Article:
The phylogenetic hypothesis of Souron, Boisserie & White (2015) places Kolpochoerus phillipi in the temporal and morphological gap between K. afarensis, a suid common in the Afar between 3.5–2.95 Ma, and K. majus, a typical eastern African Pleistocene suid with a tendency towards increased molar bunolophodonty. It is thought that K. majus eventually gave rise to the extant giant forest hog Hylochoerus meinertzhageni (Souron, Boisserie & White, 2015). Collectively, these taxa represent a ‘bunolophodont’ lineage separated from the K. limnetes-K. olduvaiensis lineage. Because K. phillipi and K. majus are likely chronospecies, delimiting a late specimen of the former from an early specimen of the latter is not straightforward. Based on the diagnosis of Souron, Boisserie & White (2015), K. phillipi appears to be only clearly distinguished from derived K. majus younger than 1 Ma. This ambiguity led Suwa, Souron & Asfaw (2014) to attribute the material from Konso to K. cf. majus as it is both older and more primitive than younger K. majus specimens. The Maka’amitalu specimens likewise may represent a transitional form with intermediate morphology between the type material of K. phillipi and the specimens from Konso. For example, the upper third molars have more elaborated talons and are larger than most specimens attributed to K. phillipi and fall within the range of K. majus in both respects. Thus, the similarity to older and younger specimens makes attribution to one or the other chronospecies difficult.

Genus Metridiochoerus Hopwood, 1926

Metridiochoerus modestus (Van Hoepen and Van Hoepen, 1932)

Referred specimens: A.L. 656-1, right m3; A.L. 666-16, right M2; A.L. 666-19, fragment of left m2; A.L. 703-1, left mandible with roots of p4, fragment of m1, and m2.

Description: A.L. 656-1 is a complete right m3. It is well preserved except for a crack (~0.6 mm wide) that runs labiolingually across its middle portion (Figs. 7J and 7K). The tooth is moderately worn, WS 7 in the classification of Kullmer (1999), and clearly would have been quite hypsodont. The morphology of the occlusal surface is intermediate between Metridiochoerus andrewsi and later forms of M. modestus. There are four main pairs of lateral pillars, terminated by a well-developed pillar accompanied by a very small columnar pillar in the distolabial part of the tooth. The mesialmost lateral pillars are fused to the mesial cingulum, resulting in a complex pattern with two central enamel islands that are fused together and linked by two enamel ridges. There is one median pillar separating each pair of lateral pillars, three in total. The median pillar separating the first and second pair of lateral pillars is cross-shaped and is fused to the second labial lateral pillar. The second median pillar has a more oval shape and is fused to the third labial lateral pillar. The third median pillar is not fused, is slightly smaller, and has a triangular shape. The second pair of lateral pillars have the typical mushroom shape of other Metridiochoerus (Cooke, 1994), a morphology that is also obvious in the third lingual lateral pillar in this specimen. There is a clear gap between the first and second pair of laterals on the lingual side, which is visibly reduced on the labial side. The length (47.8e mm) and width (16.2 mm) of this specimen are within the range of M. modestus from the upper Burgi Member of the Koobi Fora Formation (~2–1.88 Ma), Shungura Member G (~2.27–1.9 Ma), and those from Sterkfontein Member 5 and Bolt’s Farm Pit 3 in South Africa (~2–1.7 Ma), but it is shorter than specimens from Konso (~1.9–1.4 Ma), Daka (~1 Ma), and Buia (~1 Ma) (Cooke, 1993, 1994, 2007; Gilbert, 2008b; Suwa, Souron & Asfaw, 2014; Medin et al., 2015). A.L. 656-1 is narrower than the handful of m3s known for early M. andrewsi, such as those from Ledi-Geraru and Mille-Logya (Lazagabaster et al., 2018; Geraads et al., 2021) and is considerably shorter than those of derived M. andrewsi, M. hopwoodi, and M. compactus from <2 Ma deposits at Koobi Fora and elsewhere (Harris & White, 1979).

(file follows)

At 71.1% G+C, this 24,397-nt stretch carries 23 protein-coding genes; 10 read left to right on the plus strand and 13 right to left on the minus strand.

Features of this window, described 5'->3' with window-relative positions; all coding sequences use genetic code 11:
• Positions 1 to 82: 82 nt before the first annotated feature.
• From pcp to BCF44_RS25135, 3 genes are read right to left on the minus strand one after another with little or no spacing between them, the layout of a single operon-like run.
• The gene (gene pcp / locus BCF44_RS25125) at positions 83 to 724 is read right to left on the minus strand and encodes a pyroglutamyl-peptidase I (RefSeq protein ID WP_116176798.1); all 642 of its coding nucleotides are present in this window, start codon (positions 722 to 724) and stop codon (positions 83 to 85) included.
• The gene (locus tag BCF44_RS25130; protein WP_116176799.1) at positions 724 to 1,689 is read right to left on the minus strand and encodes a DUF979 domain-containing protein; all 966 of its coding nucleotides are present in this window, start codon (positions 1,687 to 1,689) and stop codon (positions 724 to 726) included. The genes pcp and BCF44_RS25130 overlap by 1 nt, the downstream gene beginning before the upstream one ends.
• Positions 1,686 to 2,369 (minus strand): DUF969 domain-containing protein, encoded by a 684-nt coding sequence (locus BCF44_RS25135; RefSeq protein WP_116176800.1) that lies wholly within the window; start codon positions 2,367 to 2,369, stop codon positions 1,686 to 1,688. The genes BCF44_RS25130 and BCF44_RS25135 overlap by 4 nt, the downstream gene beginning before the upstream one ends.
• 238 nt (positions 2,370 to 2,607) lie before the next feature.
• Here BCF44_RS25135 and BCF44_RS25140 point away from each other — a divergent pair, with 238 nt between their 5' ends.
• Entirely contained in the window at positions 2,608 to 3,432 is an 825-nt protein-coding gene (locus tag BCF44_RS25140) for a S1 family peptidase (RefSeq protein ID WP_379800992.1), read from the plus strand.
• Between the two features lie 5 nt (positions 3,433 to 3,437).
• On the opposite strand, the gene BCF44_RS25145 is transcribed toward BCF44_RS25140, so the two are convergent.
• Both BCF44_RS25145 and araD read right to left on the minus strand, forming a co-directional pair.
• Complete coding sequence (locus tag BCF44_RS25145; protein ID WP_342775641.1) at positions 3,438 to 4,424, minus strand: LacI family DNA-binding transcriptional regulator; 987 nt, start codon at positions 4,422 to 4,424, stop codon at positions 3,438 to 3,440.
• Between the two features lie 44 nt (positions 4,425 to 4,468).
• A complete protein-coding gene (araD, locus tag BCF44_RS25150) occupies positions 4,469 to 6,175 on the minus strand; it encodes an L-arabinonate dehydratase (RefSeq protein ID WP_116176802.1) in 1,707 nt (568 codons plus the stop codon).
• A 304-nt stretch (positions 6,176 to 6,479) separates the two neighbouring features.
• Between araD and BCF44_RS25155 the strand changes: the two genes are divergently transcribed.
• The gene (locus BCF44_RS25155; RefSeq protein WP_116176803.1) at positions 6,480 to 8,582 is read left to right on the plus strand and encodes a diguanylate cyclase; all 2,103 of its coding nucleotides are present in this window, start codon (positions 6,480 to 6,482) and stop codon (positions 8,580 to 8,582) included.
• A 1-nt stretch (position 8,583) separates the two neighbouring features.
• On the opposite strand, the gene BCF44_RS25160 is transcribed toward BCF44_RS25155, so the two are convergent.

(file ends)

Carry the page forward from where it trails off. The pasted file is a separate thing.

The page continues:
A.L. 666-16 is a right M2 that is broken both mesially and distally (Figs. 7L and 7M). The tooth is lightly worn, implying that it was erupting at time of death and therefore represents a subadult. The tooth is very narrow at the tip, but the main pillars flare and slope towards the base and give an estimated width of 19.3 mm. The pillars are columnar and intricate, with at least three median pillars in addition to the four main pair of laterals. The distal cingulum is composed of two separated and well-developed pillars.

A.L. 703-1 is a fragment of left mandible with a complete but heavily worn and poorly preserved m2, a small remnant of the distal portion of m1, and the alveolar portion of the roots of p4. Occlusal fusion of the pillars making several enamel islands and the very small size of the alveolus of p4 are typical of Metridiochoerus.

A.L. 666-19 is a small mesial fragment of a left m2. It preserves only the metaconid, which has slight wear and a height of approximately 17 mm. The tooth has three small grooves in the superodistal part of the metaconid in lingual view that give this part of the tooth a feather-like appearance, a feature that is characteristic of Metridiochoerus but that can also be observed in some specimens of Kolpochoerus.

Discussion: Though these teeth show some similarities to older samples of Metridiochoerus andrewsi (e.g., Ledi-Geraru), the Maka’amitalu sample is a better match for M. modestus given the small size of the m3. With the age of the BKT-3 tuff at ~2.35 Ma, these specimens would represent some of the oldest M. modestus known in the fossil record, which would explain the primitive aspects of their morphology. Bishop (2010) recorded the earliest appearance of M. modestus in lower Member G of the Shungura Formation (G-3, ~2.2 Ma), after which it is known from Olduvai Gorge, the Koobi Fora, Nachukui, and Shungura formations, Konso, Buia, and Asbole in eastern Africa.